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By Scott Aker
Thursday, November 26, 2009

Q: I have an eight-year-old kousa dogwood, chosen for its purported disease resistance, that lost its leaves from the inside out over most of the summer. The leaves just yellowed and dropped, and by late August the tree had leaves only on its outermost tips. The same thing happened last summer to a lesser extent. I see no obvious sign of disease or infestation. I wondered if the ground-cover plants at its base were absorbing all the moisture, so I did a few deep waterings by letting the garden hose trickle there for up to eight hours. Any ideas about the problem or the remedy?

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A: Although kousa dogwood is much more disease-resistant than most flowering dogwoods, it is still subject to some disease damage from leaf spot and powdery mildew. However, the widespread leaf drop is more likely caused by a root issue. Carefully dig around the base of the tree to look for girdling roots. If they are present, cut them to relieve pressure on the lower portion of the trunk.

Watering should not have been necessary for most of the summer -- we had a wet growing season this year. It may even be that your dogwood was waterlogged at times, leading to death of some of the roots and then leaf loss. Dogwoods are rather unforgiving when given long periods of soil saturation. You may need to improve the drainage of the area if this is the case by putting in a perforated drain pipe to remove excess soil moisture.

The mulch around our two-year-old house has been the source of artillery fungus, which has marked the exterior walls and garden plants. We understand it is viable for 10 years, and we don't know what to do except replace the mulch with rock at considerable expense.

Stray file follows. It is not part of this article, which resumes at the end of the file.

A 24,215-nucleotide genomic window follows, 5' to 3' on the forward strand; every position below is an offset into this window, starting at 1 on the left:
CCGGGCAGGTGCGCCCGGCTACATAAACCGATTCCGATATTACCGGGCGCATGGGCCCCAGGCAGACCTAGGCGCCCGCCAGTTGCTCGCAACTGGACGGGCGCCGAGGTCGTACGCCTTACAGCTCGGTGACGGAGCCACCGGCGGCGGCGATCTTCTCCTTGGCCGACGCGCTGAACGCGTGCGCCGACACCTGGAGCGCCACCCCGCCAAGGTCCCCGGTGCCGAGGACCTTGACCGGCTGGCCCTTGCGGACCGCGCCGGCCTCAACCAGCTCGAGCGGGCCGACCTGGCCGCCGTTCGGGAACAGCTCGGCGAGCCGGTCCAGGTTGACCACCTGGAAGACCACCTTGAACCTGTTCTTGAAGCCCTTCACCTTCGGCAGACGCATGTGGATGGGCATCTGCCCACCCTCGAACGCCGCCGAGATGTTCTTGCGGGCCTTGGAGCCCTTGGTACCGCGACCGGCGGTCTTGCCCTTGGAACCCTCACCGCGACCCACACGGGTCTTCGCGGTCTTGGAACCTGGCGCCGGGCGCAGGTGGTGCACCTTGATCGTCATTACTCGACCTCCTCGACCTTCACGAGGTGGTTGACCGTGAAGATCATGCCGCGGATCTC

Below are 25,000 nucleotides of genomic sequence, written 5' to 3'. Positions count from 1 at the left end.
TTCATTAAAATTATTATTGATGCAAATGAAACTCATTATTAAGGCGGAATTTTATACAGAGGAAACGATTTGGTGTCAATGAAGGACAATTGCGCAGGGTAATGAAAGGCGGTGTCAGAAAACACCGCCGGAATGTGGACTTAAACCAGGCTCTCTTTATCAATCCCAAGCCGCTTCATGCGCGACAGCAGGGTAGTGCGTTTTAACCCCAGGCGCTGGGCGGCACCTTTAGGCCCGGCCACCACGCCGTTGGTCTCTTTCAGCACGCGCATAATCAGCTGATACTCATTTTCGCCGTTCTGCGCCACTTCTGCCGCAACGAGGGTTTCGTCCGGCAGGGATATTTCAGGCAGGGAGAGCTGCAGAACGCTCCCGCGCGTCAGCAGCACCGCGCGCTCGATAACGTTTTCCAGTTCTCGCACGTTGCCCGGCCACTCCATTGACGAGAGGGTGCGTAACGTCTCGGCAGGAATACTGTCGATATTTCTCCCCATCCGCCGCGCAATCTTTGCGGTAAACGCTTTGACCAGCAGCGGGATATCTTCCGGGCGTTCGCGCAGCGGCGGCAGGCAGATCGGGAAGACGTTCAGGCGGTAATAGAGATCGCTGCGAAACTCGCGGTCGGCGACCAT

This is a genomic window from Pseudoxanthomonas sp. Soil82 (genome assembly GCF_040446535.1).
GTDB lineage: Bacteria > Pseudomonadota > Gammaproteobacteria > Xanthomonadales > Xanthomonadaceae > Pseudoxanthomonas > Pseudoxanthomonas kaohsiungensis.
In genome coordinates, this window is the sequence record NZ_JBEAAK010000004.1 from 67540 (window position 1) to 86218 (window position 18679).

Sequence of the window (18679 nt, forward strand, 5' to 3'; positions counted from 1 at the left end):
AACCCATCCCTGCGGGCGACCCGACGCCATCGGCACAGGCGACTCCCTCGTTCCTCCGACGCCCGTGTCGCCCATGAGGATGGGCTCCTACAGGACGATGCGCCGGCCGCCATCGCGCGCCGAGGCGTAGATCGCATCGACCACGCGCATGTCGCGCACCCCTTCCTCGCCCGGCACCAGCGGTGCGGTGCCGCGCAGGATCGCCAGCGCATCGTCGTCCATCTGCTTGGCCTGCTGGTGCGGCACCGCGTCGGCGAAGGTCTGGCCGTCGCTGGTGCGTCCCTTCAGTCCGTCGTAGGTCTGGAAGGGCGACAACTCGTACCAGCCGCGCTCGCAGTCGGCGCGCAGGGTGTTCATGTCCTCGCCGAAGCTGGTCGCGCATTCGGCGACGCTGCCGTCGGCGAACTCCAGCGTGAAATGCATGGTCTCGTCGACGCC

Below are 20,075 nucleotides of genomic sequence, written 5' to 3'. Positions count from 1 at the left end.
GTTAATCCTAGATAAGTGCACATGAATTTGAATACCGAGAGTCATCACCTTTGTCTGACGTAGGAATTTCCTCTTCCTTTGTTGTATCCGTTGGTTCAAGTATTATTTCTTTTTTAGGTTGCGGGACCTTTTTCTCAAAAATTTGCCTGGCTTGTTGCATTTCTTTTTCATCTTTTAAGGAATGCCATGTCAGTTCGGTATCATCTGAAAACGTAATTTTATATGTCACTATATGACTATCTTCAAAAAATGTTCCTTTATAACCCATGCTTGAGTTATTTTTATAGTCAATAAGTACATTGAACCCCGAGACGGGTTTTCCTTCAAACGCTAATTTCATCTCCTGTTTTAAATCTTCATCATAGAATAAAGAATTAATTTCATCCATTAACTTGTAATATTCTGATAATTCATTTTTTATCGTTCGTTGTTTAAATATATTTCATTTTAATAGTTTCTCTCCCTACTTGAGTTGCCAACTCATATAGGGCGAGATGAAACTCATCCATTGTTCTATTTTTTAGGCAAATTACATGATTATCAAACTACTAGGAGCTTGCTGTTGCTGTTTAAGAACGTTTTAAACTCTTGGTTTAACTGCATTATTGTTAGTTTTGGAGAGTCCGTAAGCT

Time will take care of the problem. Within a year, most of the spore bodies will have fallen off or weathered away. If you avoid adding mulch to the area, the food source for the artillery fungus will be exhausted after a time, and you should have no further problems.

You can avoid the problem by your choice of mulch. The fungus grows in relatively fresh woody debris, so use composted mulch or pine bark instead. Gravel and stone mulch are another option, but the expense is significant and the stone will inevitably get into your planting space, making digging and garden maintenance more difficult.

Aker is a horticulturist at the U.S. National Arboretum. Have a question about gardening? Write Digging In, Local Living, The Washington Post, 1150 15th St. NW, Washington, D.C. 20071; or send e-mail to localliving@washpost.com.

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